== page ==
A wave of unprecedented mass street protests that broke out across the country in response to rigged elections last August were met with blistering violence from the police and security services. Some 35,000 people have since been arrested as reports of systematic beatings and torture have emerged from the country’s prisons. Almost 400 political prisoners are currently behind bars. 

Journalists and opposition activists left Belarus in droves. Like Protasevich, many settled in the capital of neighboring Lithuania as well as in Kyiv, Ukraine, and Warsaw, Poland, which now feel uncomfortably close to Belarus’s borders. 

“No one can feel safe,” said Franak Viacorka, foreign affairs spokesperson for Belarusian opposition leader Svetlana Tikhanovskaya, who is also now based in Vilnius. Viacorka said that Tikhanovskaya, whose security is provided by the  Lithuanian government, had been warned that Belarus may try and ground flights to nab her, but that it had been considered a distant possibility. “No one believed that airspace could be the place of this political war,” he said. 

The audacious decision to ground a civilian airliner in pursuit of a dissident may be unprecedented, but Belarus’s extraterritorial pursuit of its opponents is not. A report published by Freedom House earlier this year documented 608 instances of people being physically targeted by authoritarian states overseas since 2014, including assassinations, abductions, assaults, detentions, and unlawful deportations. 

In August 2020, Rwandan officials abducted Paul Rusesabagina, who was the inspiration for the film Hotel Rwanda, in Dubai. A strident critic of the country’s president, he was taken back to Rwanda, where he was arrested and charged with terrorism in a move decried by international human rights organizations. 

Fifty-eight percent of the transnational repression instances documented in the Freedom House report involved bogus terrorism charges—as could be the case in Sunday’s hijacking—as authoritarian states seek to cloak their crackdowns in the guise of national security. 

It’s difficult to gauge whether such instances are on the rise, said Nate Schenkkan, director of research strategy at Freedom House, but he said two things may have emboldened despots to reach out in pursuit of their critics. The first is new technology, which has made it possible for exiles to broadcast their messages to audiences back home, but has also supercharged opportunities for state surveillance. The second is that they’ve been able to get away with it.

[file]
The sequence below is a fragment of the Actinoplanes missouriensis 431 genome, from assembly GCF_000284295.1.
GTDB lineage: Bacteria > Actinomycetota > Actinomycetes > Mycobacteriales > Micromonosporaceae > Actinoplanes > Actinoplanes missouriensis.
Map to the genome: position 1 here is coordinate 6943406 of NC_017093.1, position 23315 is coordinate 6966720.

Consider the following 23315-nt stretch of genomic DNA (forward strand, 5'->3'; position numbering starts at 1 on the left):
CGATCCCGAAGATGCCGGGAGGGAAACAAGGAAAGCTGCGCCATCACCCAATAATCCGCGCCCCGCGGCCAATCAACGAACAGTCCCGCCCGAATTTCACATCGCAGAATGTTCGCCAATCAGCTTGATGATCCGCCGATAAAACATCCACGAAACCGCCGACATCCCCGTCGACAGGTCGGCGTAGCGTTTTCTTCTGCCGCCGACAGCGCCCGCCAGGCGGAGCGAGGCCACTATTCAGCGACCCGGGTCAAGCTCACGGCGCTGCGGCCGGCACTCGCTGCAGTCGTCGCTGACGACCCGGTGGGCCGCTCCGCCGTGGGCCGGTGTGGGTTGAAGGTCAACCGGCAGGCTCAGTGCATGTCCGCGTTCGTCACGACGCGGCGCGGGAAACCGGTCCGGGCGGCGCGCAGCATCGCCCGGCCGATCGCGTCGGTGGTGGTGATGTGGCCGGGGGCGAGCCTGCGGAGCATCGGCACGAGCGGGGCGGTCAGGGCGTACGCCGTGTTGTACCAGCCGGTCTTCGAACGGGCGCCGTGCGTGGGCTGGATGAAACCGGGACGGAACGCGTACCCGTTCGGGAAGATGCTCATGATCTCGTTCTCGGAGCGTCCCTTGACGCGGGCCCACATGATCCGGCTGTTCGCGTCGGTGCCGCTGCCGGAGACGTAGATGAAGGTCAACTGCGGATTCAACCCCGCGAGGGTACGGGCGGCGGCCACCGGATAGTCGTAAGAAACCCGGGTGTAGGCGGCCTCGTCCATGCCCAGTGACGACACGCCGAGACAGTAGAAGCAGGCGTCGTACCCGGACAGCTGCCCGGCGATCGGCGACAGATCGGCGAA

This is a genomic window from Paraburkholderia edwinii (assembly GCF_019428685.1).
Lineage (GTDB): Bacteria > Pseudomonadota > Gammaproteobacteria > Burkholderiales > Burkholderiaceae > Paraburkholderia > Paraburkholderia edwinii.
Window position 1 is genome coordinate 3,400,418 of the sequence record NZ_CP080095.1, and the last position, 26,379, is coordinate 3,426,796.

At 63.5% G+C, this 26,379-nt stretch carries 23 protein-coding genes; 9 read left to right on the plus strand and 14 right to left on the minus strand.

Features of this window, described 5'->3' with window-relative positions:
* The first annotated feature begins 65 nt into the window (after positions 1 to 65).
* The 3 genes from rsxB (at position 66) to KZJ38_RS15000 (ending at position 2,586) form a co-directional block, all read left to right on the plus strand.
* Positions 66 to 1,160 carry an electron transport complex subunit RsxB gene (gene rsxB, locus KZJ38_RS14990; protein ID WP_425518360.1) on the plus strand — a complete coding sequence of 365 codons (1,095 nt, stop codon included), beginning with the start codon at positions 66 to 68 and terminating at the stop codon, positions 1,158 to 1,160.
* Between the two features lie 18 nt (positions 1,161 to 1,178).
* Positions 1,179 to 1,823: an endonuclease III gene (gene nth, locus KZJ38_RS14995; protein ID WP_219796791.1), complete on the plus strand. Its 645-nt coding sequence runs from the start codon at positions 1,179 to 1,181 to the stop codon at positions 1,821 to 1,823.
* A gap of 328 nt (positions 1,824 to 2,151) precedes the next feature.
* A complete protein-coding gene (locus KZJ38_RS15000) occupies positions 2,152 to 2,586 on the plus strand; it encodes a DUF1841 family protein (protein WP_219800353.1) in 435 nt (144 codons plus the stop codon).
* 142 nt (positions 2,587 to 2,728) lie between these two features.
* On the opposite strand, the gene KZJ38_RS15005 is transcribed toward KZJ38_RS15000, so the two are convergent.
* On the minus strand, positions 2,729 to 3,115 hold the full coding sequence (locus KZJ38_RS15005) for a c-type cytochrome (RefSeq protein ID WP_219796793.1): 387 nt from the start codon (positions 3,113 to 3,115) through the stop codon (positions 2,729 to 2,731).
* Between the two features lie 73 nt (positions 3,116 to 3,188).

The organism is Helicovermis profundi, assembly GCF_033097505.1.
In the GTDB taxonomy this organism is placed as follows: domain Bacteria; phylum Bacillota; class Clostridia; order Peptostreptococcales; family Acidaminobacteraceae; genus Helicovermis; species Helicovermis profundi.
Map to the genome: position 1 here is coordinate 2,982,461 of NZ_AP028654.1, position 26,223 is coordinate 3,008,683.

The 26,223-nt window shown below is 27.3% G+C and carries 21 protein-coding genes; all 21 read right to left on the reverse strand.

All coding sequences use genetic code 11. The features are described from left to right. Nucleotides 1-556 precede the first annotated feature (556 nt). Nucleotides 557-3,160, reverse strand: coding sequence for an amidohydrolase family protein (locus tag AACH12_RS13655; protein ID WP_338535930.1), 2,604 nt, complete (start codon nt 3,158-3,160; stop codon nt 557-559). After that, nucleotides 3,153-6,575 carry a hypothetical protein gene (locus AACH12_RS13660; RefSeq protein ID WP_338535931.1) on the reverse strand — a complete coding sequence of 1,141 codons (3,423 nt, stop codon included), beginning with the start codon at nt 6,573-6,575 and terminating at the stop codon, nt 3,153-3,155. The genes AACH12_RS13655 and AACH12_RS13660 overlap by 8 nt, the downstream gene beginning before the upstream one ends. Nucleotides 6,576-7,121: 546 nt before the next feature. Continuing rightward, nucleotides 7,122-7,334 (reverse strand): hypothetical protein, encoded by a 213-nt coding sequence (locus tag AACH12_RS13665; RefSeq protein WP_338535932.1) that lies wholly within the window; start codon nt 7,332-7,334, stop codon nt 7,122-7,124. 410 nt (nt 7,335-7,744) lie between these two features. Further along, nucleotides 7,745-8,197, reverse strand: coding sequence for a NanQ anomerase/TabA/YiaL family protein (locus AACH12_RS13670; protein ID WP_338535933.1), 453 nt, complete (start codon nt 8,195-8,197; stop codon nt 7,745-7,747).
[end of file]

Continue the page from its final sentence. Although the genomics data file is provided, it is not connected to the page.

“There’s really not been consistent and strong consequences for these activities,” Schenkkan said.

Human rights advocates were frustrated by the Biden administration’s decision not to impose penalties on Saudi Crown Prince Mohammed bin Salman, despite intelligence assessments that he approved the murder of Washington Post columnist Jamal Khashoggi in 2018, in an apparent bid to preserve the United States’ working relationship with Saudi Arabia.

“In diplomacy, everyone is always watching everyone else. And perceptions of others are shaped by how one country or group of countries treats another,” said Nigel Gould-Davies, a former British ambassador to Belarus. 

It is unclear how sanctions alone could convince Lukashenko to release Protasevich; the Belarusian leader is already viewed as an international pariah, and Belarus’s autocratic, largely state-controlled economy is poorly integrated with the West, giving few points of leverage. Possibilities include expanding sanctions on state companies, banning the national airline Belavia from landing at EU airports, kicking Belarus out of the International Civil Aviation Organization, or even booting the country from Interpol. Minsk has issued spurious Interpol red notices, roughly akin to an international arrest warrant, as a way to harass and disrupt the travel of critics overseas. 

Since protests broke out last August, the Belarusian government has waged a steady and brutal war of attrition against the country’s citizens in which people have been arrested for simply displaying the red-and-white flag associated with the opposition or even wearing socks with the same colors. Early last week, Tut.by, the country’s most popular news site not controlled by the state, was shut down. Later in the week, news broke that opposition activist Vitold Ashurak had died in unclear circumstances in prison, where he was serving a five-year sentence for participating in anti-government protests. 

International attention toward the crisis had begun to flag, and demonstrations have waned as the authorities have exacted a punishing toll on protesters. But Sunday’s decision to intercept a civilian airline with a fighter jet promises to slingshot Belarus back to the top of Europe’s agenda. 

“What Lukashenko did today makes no sense to be honest. Street activity is at its lowest point for over a year now,” Giczan said in an interview on Sunday.

Amy Mackinnon is a national security and intelligence reporter at Foreign Policy. Twitter: @ak_mack

Robbie Gramer is a diplomacy and national security reporter at Foreign Policy. Twitter: @RobbieGramer